- staff training and facilities
- emergency procedures and fire prevention
Preparing the Bitch
As a rule of thumb, a bitch should be first mated when she is already two years old. This will give adequate time for your bitch to develop physically, mentally and socially in order to make her better prepared to deal with the stress of mating, conception, giving birth and taking care of puppies.
To prepare the bitch for mating and the events that come after, she needs a good exercise regimen and adequate nutrition. To be sure that your bitch is receiving optimum nutrition, you have to seek your veterinarian’s advice. Vitamin supplements may also be prescribed. Before first mating, the bitch needs to be wormed and vaccinated. Passing a final health check is mandatory to ensure that she is free of potential hereditary problems.
Choosing a Stud Dog
If you don’t own a stud, you have to pick out the best one. Stud services are expensive and you have to make sure that you are paying for the best. You should remember that the male contributes 50% of the genotype thus you should select the best that you can afford. You may have to do comprehensive research first including getting referrals from important stakeholders of the industry including well-established dog breeders, experts, and veterinarians.
When choosing a stud, make sure that you take these factors into consideration:
- Health test results including hip scores, eye certificates, elbow scores, DNA test results
- His body conformation in relation to your bitch
- Genetic makeup that will include both his genotype and phenotype
- Records of awards in competitions
- His offspring
- Stud fee and/or other conditions concerning the use of the stud
Keep a record of the following important information for each bitch and litter that you produce:
- Name of bitch
- Litter Number (way to differentiate between litters at your kennel)
- Date of onset
- Smear date and results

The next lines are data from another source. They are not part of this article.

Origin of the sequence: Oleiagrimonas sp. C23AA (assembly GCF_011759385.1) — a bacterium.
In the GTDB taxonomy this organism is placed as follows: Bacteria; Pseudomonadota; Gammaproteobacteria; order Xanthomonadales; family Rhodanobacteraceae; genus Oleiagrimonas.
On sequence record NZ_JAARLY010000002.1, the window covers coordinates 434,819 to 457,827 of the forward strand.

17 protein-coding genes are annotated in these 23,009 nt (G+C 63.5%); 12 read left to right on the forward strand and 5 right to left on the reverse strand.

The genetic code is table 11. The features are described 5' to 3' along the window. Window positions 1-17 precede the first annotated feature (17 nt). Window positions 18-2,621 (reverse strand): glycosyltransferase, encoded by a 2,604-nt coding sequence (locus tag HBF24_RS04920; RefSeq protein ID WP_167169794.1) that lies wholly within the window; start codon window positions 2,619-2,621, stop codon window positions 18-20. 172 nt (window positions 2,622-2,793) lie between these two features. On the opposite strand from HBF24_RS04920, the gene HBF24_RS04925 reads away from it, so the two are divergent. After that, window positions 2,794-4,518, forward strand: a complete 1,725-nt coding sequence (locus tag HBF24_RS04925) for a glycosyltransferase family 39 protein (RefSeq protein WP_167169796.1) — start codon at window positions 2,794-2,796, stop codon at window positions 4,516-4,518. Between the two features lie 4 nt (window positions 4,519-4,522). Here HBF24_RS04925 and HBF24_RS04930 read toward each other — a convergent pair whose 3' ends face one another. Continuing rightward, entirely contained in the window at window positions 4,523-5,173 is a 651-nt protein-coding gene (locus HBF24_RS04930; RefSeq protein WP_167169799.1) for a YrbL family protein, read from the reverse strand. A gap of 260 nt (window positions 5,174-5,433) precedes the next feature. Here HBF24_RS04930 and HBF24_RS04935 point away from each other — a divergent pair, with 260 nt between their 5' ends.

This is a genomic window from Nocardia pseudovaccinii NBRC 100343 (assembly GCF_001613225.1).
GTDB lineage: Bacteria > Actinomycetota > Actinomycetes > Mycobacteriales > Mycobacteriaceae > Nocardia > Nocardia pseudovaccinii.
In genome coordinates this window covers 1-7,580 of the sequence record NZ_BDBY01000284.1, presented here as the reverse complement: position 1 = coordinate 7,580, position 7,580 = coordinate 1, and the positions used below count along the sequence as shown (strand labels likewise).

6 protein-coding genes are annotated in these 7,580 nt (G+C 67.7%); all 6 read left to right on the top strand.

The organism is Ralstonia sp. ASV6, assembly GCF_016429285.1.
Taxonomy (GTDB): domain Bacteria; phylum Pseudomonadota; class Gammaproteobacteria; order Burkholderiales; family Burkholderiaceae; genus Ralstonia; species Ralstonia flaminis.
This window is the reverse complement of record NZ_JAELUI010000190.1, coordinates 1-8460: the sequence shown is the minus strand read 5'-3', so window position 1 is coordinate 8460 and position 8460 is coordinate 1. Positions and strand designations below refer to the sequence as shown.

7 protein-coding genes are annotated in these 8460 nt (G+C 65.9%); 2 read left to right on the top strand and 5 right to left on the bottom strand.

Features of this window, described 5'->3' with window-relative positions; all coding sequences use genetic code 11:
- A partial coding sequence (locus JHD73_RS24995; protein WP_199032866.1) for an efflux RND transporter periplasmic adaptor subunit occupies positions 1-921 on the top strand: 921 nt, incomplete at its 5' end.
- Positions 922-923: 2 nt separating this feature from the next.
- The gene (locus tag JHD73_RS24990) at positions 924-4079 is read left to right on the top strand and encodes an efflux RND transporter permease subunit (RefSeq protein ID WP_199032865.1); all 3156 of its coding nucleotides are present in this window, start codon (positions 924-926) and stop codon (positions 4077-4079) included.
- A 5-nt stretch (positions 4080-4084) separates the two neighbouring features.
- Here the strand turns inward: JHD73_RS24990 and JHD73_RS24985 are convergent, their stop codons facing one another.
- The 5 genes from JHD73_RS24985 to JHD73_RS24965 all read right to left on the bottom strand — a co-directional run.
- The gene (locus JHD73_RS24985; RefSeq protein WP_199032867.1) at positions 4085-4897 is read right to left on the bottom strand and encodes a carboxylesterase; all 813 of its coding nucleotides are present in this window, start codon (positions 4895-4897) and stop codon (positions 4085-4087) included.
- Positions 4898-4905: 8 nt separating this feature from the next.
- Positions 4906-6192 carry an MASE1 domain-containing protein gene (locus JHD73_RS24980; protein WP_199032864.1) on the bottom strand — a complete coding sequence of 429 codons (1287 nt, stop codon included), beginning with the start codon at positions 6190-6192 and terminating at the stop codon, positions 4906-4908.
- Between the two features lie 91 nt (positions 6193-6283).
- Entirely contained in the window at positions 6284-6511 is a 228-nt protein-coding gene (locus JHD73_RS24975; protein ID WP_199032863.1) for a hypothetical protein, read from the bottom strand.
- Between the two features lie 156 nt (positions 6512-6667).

- Progesterone Test date and results
- Breeding dates and comments on breeding
- Palpitation dates and results
- Ultrasound date and results
- X-ray date and results
- Notes on pregnancy
- Track weight gain weekly
- Track temperature from day 58-65, 3 times daily
- Date and time whelping began
- Date and time whelping ended
- Notes on whelping
- Registered name and KC number of dam
- Registered name and KC number of sire
- Sire’s owner’s name
- Date mated
- Date litter whelped
- Number of male puppies born
- Number of female puppies born
- KC Litter Number
- Sex, Colour/Markings, Puppy ID number, Date Sold, Date Died, Name and address of person to whom sold, Dates when following paperwork was supplied: registration application or certificate and bill of sale; name and KC number of puppy.
Additional Litter Information
- Time each puppy was born
- Ribbon colour or other identifying mark
- Colour of puppy
- Weight at birth
- Length at birth
- A description of any problems
- Whelping date
- Sire and Dam
- Time whelping started and ended
- Notes on whelping
- Ribbon colour
- Call Name
- Registered Name
- KC Litter No.
- KC Registration No.
- Date of Birth
- Sire and Dam
- Weight at Birth and when sold
- Vaccinations Given (Date and Type)
- Owner (include address and telephone numbers)
- Date sold
- Conditions of sale
- Notes on Development and Temperament
- On the back of this form, track the weight of the puppies daily until they are three weeks old and then weekly thereafter.
Litter Registration Application
Its very important to register you new litter with KC (The Kennel Club), this application should be completed as soon as the puppies are whelped so you can deliver the correct paperwork to the puppy buyers.
Puppy Registration Forms
Once your litter has been registered you will receive a registration form so the puppy buyers can register their puppies with the KC.